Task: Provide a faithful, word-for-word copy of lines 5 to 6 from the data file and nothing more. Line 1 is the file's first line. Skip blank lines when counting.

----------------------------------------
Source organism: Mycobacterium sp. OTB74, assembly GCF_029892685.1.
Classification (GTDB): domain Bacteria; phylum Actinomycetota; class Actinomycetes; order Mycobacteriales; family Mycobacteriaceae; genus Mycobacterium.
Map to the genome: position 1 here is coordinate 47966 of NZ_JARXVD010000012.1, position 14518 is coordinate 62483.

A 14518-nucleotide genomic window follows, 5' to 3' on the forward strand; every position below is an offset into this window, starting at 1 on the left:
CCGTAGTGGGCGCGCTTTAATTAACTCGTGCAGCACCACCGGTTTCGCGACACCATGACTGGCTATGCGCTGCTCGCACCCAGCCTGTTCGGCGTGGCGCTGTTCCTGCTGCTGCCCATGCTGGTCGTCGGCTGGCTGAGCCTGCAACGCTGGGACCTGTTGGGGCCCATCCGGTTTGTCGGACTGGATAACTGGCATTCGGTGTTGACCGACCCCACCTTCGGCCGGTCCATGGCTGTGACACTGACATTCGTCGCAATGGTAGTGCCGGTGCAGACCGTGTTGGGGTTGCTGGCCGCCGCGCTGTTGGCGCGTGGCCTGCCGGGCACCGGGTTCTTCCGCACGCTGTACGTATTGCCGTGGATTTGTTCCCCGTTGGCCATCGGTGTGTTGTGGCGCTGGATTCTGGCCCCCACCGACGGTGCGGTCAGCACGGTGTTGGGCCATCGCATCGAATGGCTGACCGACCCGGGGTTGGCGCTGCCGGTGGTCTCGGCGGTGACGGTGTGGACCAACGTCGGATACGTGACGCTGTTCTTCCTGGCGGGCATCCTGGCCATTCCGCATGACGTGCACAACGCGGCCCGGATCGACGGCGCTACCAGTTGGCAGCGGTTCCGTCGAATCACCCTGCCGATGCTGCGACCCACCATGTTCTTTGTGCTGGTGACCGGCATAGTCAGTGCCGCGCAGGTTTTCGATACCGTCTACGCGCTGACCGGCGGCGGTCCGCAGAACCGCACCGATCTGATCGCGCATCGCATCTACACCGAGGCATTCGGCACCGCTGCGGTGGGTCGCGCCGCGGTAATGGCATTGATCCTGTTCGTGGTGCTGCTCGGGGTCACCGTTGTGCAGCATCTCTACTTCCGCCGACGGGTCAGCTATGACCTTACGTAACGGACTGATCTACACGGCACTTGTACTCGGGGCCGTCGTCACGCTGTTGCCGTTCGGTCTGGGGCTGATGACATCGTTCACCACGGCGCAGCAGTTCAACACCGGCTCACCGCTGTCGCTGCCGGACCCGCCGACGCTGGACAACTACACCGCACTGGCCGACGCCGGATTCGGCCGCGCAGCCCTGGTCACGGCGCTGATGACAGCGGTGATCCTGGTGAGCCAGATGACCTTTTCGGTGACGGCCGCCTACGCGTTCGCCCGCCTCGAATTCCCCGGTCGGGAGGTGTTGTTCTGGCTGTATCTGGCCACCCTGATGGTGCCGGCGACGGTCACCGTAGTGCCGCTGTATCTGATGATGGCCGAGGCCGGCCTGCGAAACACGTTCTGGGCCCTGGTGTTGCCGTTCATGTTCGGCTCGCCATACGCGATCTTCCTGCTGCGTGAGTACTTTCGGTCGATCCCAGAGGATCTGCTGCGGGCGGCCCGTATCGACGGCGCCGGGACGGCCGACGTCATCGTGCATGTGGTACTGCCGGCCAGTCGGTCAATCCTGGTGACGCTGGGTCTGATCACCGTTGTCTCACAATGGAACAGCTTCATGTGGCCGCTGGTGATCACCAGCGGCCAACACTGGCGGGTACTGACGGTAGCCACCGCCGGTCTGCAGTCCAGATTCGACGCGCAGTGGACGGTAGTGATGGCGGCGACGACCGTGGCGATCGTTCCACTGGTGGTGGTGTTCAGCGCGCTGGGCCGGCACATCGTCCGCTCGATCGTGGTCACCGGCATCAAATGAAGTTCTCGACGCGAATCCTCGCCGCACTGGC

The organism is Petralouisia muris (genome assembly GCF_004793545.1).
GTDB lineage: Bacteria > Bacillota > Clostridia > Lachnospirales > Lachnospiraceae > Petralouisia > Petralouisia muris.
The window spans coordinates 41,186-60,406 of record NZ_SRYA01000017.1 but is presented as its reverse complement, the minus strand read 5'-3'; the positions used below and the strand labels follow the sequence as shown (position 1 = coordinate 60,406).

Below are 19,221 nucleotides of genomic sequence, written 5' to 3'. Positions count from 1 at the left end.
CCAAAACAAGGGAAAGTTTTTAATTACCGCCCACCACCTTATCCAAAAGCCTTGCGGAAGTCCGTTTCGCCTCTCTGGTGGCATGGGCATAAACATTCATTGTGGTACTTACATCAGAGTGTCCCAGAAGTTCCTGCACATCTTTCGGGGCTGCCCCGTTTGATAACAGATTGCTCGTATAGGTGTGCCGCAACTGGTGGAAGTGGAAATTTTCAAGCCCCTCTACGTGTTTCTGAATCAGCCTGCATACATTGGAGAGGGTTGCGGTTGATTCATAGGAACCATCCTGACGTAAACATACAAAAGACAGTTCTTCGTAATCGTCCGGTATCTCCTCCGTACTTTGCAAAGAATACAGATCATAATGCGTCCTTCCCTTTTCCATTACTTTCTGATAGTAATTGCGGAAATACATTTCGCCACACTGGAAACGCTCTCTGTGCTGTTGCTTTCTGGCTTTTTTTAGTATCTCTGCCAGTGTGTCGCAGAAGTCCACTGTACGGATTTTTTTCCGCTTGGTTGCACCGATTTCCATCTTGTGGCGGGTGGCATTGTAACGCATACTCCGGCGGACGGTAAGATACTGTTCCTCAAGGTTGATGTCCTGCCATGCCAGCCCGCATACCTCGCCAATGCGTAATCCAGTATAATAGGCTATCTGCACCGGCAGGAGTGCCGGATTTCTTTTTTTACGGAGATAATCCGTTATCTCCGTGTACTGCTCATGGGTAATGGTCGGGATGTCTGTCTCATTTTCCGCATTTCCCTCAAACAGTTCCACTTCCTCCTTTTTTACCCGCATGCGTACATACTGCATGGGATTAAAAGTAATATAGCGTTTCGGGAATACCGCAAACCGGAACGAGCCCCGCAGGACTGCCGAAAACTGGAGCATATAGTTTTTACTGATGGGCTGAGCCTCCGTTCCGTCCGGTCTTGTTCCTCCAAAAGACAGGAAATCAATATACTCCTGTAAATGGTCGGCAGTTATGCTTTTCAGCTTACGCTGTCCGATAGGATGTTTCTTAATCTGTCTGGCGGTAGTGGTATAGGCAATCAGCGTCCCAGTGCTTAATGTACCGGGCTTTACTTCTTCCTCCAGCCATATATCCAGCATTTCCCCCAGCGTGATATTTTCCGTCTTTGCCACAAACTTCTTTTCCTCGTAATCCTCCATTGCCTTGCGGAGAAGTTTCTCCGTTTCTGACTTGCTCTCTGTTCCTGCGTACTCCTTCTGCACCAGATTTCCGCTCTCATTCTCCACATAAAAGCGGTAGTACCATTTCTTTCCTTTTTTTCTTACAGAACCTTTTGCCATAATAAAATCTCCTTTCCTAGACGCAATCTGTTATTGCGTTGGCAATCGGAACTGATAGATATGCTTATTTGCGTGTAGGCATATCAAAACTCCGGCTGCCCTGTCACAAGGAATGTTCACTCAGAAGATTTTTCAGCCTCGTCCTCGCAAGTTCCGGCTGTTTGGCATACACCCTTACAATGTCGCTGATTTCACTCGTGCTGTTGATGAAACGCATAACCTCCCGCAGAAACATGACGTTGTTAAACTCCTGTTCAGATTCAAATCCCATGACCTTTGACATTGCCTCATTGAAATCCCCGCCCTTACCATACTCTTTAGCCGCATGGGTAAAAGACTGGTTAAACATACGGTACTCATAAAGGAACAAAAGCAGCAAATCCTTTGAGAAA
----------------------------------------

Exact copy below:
CCGTAGTGGGCGCGCTTTAATTAACTCGTGCAGCACCACCGGTTTCGCGACACCATGACTGGCTATGCGCTGCTCGCACCCAGCCTGTTCGGCGTGGCGCTGTTCCTGCTGCTGCCCATGCTGGTCGTCGGCTGGCTGAGCCTGCAACGCTGGGACCTGTTGGGGCCCATCCGGTTTGTCGGACTGGATAACTGGCATTCGGTGTTGACCGACCCCACCTTCGGCCGGTCCATGGCTGTGACACTGACATTCGTCGCAATGGTAGTGCCGGTGCAGACCGTGTTGGGGTTGCTGGCCGCCGCGCTGTTGGCGCGTGGCCTGCCGGGCACCGGGTTCTTCCGCACGCTGTACGTATTGCCGTGGATTTGTTCCCCGTTGGCCATCGGTGTGTTGTGGCGCTGGATTCTGGCCCCCACCGACGGTGCGGTCAGCACGGTGTTGGGCCATCGCATCGAATGGCTGACCGACCCGGGGTTGGCGCTGCCGGTGGTCTCGGCGGTGACGGTGTGGACCAACGTCGGATACGTGACGCTGTTCTTCCTGGCGGGCATCCTGGCCATTCCGCATGACGTGCACAACGCGGCCCGGATCGACGGCGCTACCAGTTGGCAGCGGTTCCGTCGAATCACCCTGCCGATGCTGCGACCCACCATGTTCTTTGTGCTGGTGACCGGCATAGTCAGTGCCGCGCAGGTTTTCGATACCGTCTACGCGCTGACCGGCGGCGGTCCGCAGAACCGCACCGATCTGATCGCGCATCGCATCTACACCGAGGCATTCGGCACCGCTGCGGTGGGTCGCGCCGCGGTAATGGCATTGATCCTGTTCGTGGTGCTGCTCGGGGTCACCGTTGTGCAGCATCTCTACTTCCGCCGACGGGTCAGCTATGACCTTACGTAACGGACTGATCTACACGGCACTTGTACTCGGGGCCGTCGTCACGCTGTTGCCGTTCGGTCTGGGGCTGATGACATCGTTCACCACGGCGCAGCAGTTCAACACCGGCTCACCGCTGTCGCTGCCGGACCCGCCGACGCTGGACAACTACACCGCACTGGCCGACGCCGGATTCGGCCGCGCAGCCCTGGTCACGGCGCTGATGACAGCGGTGATCCTGGTGAGCCAGATGACCTTTTCGGTGACGGCCGCCTACGCGTTCGCCCGCCTCGAATTCCCCGGTCGGGAGGTGTTGTTCTGGCTGTATCTGGCCACCCTGATGGTGCCGGCGACGGTCACCGTAGTGCCGCTGTATCTGATGATGGCCGAGGCCGGCCTGCGAAACACGTTCTGGGCCCTGGTGTTGCCGTTCATGTTCGGCTCGCCATACGCGATCTTCCTGCTGCGTGAGTACTTTCGGTCGATCCCAGAGGATCTGCTGCGGGCGGCCCGTATCGACGGCGCCGGGACGGCCGACGTCATCGTGCATGTGGTACTGCCGGCCAGTCGGTCAATCCTGGTGACGCTGGGTCTGATCACCGTTGTCTCACAATGGAACAGCTTCATGTGGCCGCTGGTGATCACCAGCGGCCAACACTGGCGGGTACTGACGGTAGCCACCGCCGGTCTGCAGTCCAGATTCGACGCGCAGTGGACGGTAGTGATGGCGGCGACGACCGTGGCGATCGTTCCACTGGTGGTGGTGTTCAGCGCGCTGGGCCGGCACATCGTCCGCTCGATCGTGGTCACCGGCATCAAATGAAGTTCTCGACGCGAATCCTCGCCGCACTGGC

The organism is Petralouisia muris (genome assembly GCF_004793545.1).